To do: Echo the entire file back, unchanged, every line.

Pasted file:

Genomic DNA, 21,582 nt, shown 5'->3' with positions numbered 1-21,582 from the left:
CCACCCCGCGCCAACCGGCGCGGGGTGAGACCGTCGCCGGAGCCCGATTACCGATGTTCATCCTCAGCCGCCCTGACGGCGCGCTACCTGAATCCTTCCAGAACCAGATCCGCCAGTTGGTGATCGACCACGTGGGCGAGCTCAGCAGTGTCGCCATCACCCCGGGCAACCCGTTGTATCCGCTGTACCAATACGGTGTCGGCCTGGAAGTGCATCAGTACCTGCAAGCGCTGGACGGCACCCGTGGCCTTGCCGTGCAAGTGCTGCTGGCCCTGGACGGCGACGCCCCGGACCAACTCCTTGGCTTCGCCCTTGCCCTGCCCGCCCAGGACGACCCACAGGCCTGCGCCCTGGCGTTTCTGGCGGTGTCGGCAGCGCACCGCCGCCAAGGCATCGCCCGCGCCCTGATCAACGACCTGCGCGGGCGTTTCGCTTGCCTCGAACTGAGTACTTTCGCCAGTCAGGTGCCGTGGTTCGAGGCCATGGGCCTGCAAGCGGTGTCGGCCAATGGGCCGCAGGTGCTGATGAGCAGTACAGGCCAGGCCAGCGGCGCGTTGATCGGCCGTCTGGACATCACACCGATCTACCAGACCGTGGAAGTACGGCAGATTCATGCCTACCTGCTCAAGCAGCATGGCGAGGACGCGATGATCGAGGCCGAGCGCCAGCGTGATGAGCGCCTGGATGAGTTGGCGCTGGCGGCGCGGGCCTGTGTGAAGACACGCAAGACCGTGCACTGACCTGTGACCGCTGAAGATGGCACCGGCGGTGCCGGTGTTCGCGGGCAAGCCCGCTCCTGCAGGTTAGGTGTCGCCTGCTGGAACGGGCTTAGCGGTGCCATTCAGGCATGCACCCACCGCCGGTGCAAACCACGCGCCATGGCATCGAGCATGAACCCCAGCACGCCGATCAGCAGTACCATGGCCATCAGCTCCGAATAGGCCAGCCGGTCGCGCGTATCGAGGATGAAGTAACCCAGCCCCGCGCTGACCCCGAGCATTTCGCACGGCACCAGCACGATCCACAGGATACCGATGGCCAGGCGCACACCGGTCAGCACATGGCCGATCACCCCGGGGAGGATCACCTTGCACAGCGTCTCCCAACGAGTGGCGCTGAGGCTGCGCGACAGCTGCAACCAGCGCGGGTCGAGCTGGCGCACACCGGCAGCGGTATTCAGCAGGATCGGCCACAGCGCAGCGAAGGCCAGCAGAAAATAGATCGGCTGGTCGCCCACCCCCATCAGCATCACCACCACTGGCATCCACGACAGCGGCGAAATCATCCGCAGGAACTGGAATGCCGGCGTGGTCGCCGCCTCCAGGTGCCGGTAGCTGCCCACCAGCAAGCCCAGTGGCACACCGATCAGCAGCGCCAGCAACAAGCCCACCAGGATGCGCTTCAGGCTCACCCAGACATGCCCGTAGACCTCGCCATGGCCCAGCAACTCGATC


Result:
Genomic DNA, 21,582 nt, shown 5'->3' with positions numbered 1-21,582 from the left:
CCACCCCGCGCCAACCGGCGCGGGGTGAGACCGTCGCCGGAGCCCGATTACCGATGTTCATCCTCAGCCGCCCTGACGGCGCGCTACCTGAATCCTTCCAGAACCAGATCCGCCAGTTGGTGATCGACCACGTGGGCGAGCTCAGCAGTGTCGCCATCACCCCGGGCAACCCGTTGTATCCGCTGTACCAATACGGTGTCGGCCTGGAAGTGCATCAGTACCTGCAAGCGCTGGACGGCACCCGTGGCCTTGCCGTGCAAGTGCTGCTGGCCCTGGACGGCGACGCCCCGGACCAACTCCTTGGCTTCGCCCTTGCCCTGCCCGCCCAGGACGACCCACAGGCCTGCGCCCTGGCGTTTCTGGCGGTGTCGGCAGCGCACCGCCGCCAAGGCATCGCCCGCGCCCTGATCAACGACCTGCGCGGGCGTTTCGCTTGCCTCGAACTGAGTACTTTCGCCAGTCAGGTGCCGTGGTTCGAGGCCATGGGCCTGCAAGCGGTGTCGGCCAATGGGCCGCAGGTGCTGATGAGCAGTACAGGCCAGGCCAGCGGCGCGTTGATCGGCCGTCTGGACATCACACCGATCTACCAGACCGTGGAAGTACGGCAGATTCATGCCTACCTGCTCAAGCAGCATGGCGAGGACGCGATGATCGAGGCCGAGCGCCAGCGTGATGAGCGCCTGGATGAGTTGGCGCTGGCGGCGCGGGCCTGTGTGAAGACACGCAAGACCGTGCACTGACCTGTGACCGCTGAAGATGGCACCGGCGGTGCCGGTGTTCGCGGGCAAGCCCGCTCCTGCAGGTTAGGTGTCGCCTGCTGGAACGGGCTTAGCGGTGCCATTCAGGCATGCACCCACCGCCGGTGCAAACCACGCGCCATGGCATCGAGCATGAACCCCAGCACGCCGATCAGCAGTACCATGGCCATCAGCTCCGAATAGGCCAGCCGGTCGCGCGTATCGAGGATGAAGTAACCCAGCCCCGCGCTGACCCCGAGCATTTCGCACGGCACCAGCACGATCCACAGGATACCGATGGCCAGGCGCACACCGGTCAGCACATGGCCGATCACCCCGGGGAGGATCACCTTGCACAGCGTCTCCCAACGAGTGGCGCTGAGGCTGCGCGACAGCTGCAACCAGCGCGGGTCGAGCTGGCGCACACCGGCAGCGGTATTCAGCAGGATCGGCCACAGCGCAGCGAAGGCCAGCAGAAAATAGATCGGCTGGTCGCCCACCCCCATCAGCATCACCACCACTGGCATCCACGACAGCGGCGAAATCATCCGCAGGAACTGGAATGCCGGCGTGGTCGCCGCCTCCAGGTGCCGGTAGCTGCCCACCAGCAAGCCCAGTGGCACACCGATCAGCAGCGCCAGCAACAAGCCCACCAGGATGCGCTTCAGGCTCACCCAGACATGCCCGTAGACCTCGCCATGGCCCAGCAACTCGATC